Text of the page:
An interesting play with a suitably grim look on adultery, but a good deal of sexual content.
When Othello, the Moorish general of the forces in Venice, disregards his ensign Iago as a choice for promotion, he earns the man's hatred. In revenge, Iago forms a plot to make Othello believe that his wife, Desdemona, has been unfaithful to him.
Morality doesn't play a very prominent role in this play except for the obvious evil of Iago. There are basic laws of right and wrong, kept by Othello and broken by Iago.
A murder takes place. Othello is a general in the army.
Drug and Alcohol Content
Wine is drunk; there are brief references to drunkenness.
A lot of it. The story centers around Iago's plot to make Othello believe his wife unfaithful, and the play begins with Othello and Desdemona's elopement. Cassio, whom Iago picks to be the supposed offending party, has a mistress. Sexual references are made here and there throughout the story dealing with Iago's plot, though none are graphic.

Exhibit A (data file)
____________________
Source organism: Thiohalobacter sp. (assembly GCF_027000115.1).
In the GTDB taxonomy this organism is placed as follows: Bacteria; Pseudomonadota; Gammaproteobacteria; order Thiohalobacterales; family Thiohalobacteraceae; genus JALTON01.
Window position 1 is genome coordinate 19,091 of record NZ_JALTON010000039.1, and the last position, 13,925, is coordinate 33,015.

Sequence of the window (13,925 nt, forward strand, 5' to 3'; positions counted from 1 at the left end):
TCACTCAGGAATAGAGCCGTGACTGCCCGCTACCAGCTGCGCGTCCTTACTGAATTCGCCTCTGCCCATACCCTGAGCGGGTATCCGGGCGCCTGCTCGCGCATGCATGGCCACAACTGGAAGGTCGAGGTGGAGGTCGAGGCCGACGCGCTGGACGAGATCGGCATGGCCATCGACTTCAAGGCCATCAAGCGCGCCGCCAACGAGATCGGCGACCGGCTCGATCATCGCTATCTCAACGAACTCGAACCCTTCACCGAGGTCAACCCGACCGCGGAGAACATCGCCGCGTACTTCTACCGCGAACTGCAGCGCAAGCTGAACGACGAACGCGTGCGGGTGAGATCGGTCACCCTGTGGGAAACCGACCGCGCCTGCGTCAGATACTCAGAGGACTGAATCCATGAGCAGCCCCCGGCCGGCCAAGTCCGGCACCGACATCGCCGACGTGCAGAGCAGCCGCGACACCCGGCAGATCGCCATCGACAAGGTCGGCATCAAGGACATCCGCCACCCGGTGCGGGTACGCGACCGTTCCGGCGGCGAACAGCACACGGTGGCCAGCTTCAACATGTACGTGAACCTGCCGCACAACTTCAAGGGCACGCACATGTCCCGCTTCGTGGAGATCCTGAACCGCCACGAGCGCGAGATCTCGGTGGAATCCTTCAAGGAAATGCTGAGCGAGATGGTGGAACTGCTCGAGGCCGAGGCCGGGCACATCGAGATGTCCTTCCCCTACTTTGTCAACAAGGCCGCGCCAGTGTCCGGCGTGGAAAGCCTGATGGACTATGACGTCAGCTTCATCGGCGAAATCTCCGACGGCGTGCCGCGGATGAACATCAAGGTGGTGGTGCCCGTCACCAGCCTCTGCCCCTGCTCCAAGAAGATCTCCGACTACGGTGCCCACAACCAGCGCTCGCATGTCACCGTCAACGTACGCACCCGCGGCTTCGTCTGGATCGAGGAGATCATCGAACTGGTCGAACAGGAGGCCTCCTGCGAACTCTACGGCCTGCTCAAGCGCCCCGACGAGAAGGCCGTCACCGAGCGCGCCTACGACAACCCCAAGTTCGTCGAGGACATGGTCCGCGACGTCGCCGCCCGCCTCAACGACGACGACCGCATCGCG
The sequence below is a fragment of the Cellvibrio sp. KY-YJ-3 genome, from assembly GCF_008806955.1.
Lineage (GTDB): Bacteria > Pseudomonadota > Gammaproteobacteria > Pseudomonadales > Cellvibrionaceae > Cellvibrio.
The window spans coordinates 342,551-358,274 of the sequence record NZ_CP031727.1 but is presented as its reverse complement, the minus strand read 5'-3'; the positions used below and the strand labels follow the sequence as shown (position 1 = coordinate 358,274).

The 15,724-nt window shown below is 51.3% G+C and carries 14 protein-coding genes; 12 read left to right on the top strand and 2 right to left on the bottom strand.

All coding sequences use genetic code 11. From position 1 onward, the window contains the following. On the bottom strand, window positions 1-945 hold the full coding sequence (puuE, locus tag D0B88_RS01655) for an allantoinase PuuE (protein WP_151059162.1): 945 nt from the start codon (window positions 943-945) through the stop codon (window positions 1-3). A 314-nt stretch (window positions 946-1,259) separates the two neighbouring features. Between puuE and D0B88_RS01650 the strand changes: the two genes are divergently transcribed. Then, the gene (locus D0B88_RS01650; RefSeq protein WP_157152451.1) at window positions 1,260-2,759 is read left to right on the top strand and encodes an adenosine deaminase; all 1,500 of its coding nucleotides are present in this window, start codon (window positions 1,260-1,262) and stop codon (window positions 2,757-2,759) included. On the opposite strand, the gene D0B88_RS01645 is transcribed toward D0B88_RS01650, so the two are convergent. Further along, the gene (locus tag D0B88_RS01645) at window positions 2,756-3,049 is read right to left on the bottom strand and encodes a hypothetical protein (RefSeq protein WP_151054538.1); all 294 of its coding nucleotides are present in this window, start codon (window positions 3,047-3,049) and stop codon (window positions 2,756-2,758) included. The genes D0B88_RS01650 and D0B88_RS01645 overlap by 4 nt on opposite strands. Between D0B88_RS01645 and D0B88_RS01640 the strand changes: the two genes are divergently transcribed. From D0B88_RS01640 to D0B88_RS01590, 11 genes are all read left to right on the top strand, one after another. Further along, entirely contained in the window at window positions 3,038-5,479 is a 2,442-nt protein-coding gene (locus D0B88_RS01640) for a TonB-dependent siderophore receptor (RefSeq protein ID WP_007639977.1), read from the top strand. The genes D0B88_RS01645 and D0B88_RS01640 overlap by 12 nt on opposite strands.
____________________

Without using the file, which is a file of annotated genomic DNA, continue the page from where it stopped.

Crude or Profane Language or Content
Exclamations that take God's name in vain appear occasionally. Othello calls his wife a "wh**e" after he has been made to believe she has been unfaithful to him.
"Othello" is a well-written tragedy with interesting characters. Othello's character was somewhat on the naive side, though, and sparked annoyance toward the middle as he began to believe Iago's tale. The sexual references are not graphic, but always present.
On the upside, "Othello" does not have the bawdy humor encountered in many of Shakespeare's comedic plays, the sexuality all being taken seriously, with exception to the presence of Cassio's mistress. Adultery is definitely frowned upon throughout the play.